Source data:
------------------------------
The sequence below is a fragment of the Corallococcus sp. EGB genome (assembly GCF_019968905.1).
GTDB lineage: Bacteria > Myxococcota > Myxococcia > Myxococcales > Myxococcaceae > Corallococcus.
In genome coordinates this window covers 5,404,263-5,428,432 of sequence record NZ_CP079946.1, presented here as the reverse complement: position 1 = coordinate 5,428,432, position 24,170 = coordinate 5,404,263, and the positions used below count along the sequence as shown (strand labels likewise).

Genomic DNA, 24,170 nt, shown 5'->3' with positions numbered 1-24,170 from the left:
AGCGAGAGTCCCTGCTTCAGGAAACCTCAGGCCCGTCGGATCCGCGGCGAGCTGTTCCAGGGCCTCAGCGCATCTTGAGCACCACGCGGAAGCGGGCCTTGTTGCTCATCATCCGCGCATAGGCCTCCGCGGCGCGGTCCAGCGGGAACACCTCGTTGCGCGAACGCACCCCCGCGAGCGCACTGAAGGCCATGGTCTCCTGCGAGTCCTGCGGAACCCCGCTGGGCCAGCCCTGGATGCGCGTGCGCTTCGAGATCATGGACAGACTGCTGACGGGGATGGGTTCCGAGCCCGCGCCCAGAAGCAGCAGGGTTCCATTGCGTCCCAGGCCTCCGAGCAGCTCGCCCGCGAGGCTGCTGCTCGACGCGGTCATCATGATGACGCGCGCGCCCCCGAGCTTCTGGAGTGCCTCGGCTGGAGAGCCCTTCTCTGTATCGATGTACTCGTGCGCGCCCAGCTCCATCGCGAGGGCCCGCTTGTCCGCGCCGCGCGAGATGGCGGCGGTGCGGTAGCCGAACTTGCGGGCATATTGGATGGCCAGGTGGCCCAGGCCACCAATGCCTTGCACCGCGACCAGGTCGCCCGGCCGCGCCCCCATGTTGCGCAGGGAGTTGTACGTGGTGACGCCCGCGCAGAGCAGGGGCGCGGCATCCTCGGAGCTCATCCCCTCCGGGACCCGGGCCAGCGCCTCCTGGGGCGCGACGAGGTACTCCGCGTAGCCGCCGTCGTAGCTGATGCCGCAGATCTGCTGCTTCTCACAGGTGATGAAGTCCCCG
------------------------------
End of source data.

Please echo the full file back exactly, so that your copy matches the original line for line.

The sequence below is a fragment of the Corallococcus sp. EGB genome (assembly GCF_019968905.1).
GTDB lineage: Bacteria > Myxococcota > Myxococcia > Myxococcales > Myxococcaceae > Corallococcus.
In genome coordinates this window covers 5,404,263-5,428,432 of sequence record NZ_CP079946.1, presented here as the reverse complement: position 1 = coordinate 5,428,432, position 24,170 = coordinate 5,404,263, and the positions used below count along the sequence as shown (strand labels likewise).

Genomic DNA, 24,170 nt, shown 5'->3' with positions numbered 1-24,170 from the left:
AGCGAGAGTCCCTGCTTCAGGAAACCTCAGGCCCGTCGGATCCGCGGCGAGCTGTTCCAGGGCCTCAGCGCATCTTGAGCACCACGCGGAAGCGGGCCTTGTTGCTCATCATCCGCGCATAGGCCTCCGCGGCGCGGTCCAGCGGGAACACCTCGTTGCGCGAACGCACCCCCGCGAGCGCACTGAAGGCCATGGTCTCCTGCGAGTCCTGCGGAACCCCGCTGGGCCAGCCCTGGATGCGCGTGCGCTTCGAGATCATGGACAGACTGCTGACGGGGATGGGTTCCGAGCCCGCGCCCAGAAGCAGCAGGGTTCCATTGCGTCCCAGGCCTCCGAGCAGCTCGCCCGCGAGGCTGCTGCTCGACGCGGTCATCATGATGACGCGCGCGCCCCCGAGCTTCTGGAGTGCCTCGGCTGGAGAGCCCTTCTCTGTATCGATGTACTCGTGCGCGCCCAGCTCCATCGCGAGGGCCCGCTTGTCCGCGCCGCGCGAGATGGCGGCGGTGCGGTAGCCGAACTTGCGGGCATATTGGATGGCCAGGTGGCCCAGGCCACCAATGCCTTGCACCGCGACCAGGTCGCCCGGCCGCGCCCCCATGTTGCGCAGGGAGTTGTACGTGGTGACGCCCGCGCAGAGCAGGGGCGCGGCATCCTCGGAGCTCATCCCCTCCGGGACCCGGGCCAGCGCCTCCTGGGGCGCGACGAGGTACTCCGCGTAGCCGCCGTCGTAGCTGATGCCGCAGATCTGCTGCTTCTCACAGGTGATGAAGTCCCCG